Why is France so unpopular and despised in Africa?

2021-12-05 10:07:10
Why is France so unpopular and despised in Africa?

Why does France now appear so unpopular in Africa, despite its supposed anti-terror operation in the Sahel and increased aid to the continent, along with other political gestures?

This year, French President Emmanuel Macron flew to Rwanda to publicly acknowledge French failures during the 1994 genocide.

Yet his country is now the target of embittered African complaints and criticism on a scale that is probably unprecedented, the BBC said in a report.

Last month, a convoy of French troops heading north to support the fight against militants was repeatedly blockaded by protesters as it crossed Burkina Faso and Niger.

Observers accuse France of pursuing neo-colonialism in Africa, falsely claiming to fight terrorism as a pretext to maintain its influence in the region.

Mali’s Prime Minister Choguel Kokalla Maiga said last month that he has evidence that France has been training terrorist groups operating in the nation.

Among progressive West African commentators and urban youth, it is now commonplace to hear calls for the abolition of the CFA franc - the regional currency used by many francophone countries and which is pegged to the euro under a French government guarantee.

Its critics say this enables France to control the economies of those countries which use it, while France says it guarantees economic stability.

Neo-colonial arrogance

What explains the level of French unpopularity in Africa not felt for decades? Critics say Macron's arrogant personal style is a factor.

He has made his share of diplomatic blunders.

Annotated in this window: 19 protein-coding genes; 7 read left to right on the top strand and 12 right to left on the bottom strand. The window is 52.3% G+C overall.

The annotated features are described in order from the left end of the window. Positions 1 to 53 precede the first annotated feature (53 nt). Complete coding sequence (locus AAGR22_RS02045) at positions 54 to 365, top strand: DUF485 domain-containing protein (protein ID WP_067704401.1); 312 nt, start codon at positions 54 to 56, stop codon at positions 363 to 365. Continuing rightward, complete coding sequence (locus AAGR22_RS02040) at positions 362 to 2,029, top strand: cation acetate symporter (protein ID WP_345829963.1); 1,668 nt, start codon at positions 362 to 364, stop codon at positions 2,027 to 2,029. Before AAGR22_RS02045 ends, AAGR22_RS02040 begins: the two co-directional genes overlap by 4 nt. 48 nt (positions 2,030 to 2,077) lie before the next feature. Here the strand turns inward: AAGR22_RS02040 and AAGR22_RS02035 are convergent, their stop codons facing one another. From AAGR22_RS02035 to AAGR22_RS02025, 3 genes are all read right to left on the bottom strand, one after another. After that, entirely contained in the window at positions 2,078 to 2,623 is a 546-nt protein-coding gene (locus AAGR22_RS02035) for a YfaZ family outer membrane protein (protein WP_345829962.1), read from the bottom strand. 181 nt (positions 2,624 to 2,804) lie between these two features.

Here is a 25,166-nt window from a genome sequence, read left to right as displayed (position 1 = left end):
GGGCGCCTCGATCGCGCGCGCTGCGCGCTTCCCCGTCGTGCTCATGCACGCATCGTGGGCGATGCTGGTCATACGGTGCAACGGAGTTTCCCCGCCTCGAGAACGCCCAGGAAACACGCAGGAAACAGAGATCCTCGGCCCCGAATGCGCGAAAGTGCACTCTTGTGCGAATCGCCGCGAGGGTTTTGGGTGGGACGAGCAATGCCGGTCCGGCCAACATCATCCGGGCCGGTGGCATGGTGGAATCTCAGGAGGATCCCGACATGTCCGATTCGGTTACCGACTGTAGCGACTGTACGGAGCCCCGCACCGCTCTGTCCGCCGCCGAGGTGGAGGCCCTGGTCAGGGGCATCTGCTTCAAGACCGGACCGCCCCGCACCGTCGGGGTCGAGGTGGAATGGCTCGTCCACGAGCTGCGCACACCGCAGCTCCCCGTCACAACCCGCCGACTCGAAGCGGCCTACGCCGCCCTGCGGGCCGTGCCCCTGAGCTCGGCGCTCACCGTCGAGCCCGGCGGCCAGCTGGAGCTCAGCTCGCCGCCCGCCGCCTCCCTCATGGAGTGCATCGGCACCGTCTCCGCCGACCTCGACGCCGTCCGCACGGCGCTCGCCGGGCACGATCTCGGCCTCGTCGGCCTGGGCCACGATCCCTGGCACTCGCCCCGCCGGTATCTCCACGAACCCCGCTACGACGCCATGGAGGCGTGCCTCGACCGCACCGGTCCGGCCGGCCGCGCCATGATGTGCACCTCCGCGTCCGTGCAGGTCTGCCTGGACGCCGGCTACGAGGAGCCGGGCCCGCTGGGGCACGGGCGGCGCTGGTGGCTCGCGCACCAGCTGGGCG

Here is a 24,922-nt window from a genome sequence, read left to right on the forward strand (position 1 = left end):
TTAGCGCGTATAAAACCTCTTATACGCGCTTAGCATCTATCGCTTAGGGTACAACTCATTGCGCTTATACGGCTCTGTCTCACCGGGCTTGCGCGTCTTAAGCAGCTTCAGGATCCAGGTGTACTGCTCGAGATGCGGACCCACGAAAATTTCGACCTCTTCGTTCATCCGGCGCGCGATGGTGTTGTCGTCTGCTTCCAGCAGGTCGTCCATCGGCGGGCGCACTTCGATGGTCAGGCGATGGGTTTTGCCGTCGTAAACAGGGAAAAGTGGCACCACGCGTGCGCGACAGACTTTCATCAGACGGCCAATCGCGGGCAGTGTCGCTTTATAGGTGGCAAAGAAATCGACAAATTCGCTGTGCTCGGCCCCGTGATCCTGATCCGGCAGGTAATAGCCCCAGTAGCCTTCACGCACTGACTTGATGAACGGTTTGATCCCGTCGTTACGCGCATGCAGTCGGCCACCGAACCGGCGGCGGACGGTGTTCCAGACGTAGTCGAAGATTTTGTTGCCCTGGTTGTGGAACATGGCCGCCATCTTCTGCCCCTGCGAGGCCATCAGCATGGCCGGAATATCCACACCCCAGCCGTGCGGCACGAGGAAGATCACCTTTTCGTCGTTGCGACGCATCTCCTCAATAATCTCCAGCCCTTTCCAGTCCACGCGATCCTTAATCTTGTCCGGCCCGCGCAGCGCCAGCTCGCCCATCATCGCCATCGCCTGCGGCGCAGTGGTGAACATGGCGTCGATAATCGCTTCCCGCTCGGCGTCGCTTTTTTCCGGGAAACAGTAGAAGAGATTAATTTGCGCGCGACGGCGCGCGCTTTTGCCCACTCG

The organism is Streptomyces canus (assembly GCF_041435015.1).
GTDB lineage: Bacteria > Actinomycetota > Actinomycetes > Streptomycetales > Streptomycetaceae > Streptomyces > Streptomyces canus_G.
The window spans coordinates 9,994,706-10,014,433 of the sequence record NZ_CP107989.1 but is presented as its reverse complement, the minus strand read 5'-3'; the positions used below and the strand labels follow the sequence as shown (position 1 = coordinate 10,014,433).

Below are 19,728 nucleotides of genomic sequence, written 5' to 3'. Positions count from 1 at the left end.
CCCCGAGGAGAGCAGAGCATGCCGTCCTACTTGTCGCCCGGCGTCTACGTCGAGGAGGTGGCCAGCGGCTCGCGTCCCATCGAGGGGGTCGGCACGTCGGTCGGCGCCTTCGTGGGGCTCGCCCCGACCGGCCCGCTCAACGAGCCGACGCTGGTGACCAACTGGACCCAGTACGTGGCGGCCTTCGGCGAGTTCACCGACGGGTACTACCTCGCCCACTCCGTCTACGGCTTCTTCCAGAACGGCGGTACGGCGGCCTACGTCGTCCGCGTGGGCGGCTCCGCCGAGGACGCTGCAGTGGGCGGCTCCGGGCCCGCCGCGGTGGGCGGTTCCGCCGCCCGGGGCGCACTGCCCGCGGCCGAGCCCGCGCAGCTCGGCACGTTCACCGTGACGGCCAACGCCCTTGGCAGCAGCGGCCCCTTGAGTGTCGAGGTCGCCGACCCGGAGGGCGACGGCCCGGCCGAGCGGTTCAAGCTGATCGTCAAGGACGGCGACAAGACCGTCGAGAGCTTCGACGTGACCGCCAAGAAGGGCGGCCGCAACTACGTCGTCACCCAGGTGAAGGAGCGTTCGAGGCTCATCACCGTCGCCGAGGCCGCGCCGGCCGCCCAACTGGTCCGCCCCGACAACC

After 13 French troops died in a helicopter crash in Mali in November 2019 he demanded that West African leaders fly to France for an emergency summit, an outburst perceived as neo-colonial arrogance, particularly as Mali and Niger had suffered far heavier recent military losses.

Macron was forced into a rapid course-correction, flying to Niamey, Niger's capital, to pay his respects to the Nigérien military dead and postponing the summit until January 2020.

But the causes of France's current discomfort also extend back to decades before Macron's election in 2017. "You can cite historical controversies linked to colonisation. Many of us are the children of parents who knew the colonial period and its humiliations," explains Ivorian political analyst Sylvain Nguessan.

During the early post-independence decades, France maintained a dense web of personal connections with African leaders and elites - dubbed "françafrique" - which too often slid into a mutual protection of vested interests, with little regard for human rights or transparency.

The French military presence has also fueled an increasingly widespread sense of grievance across West Africa.


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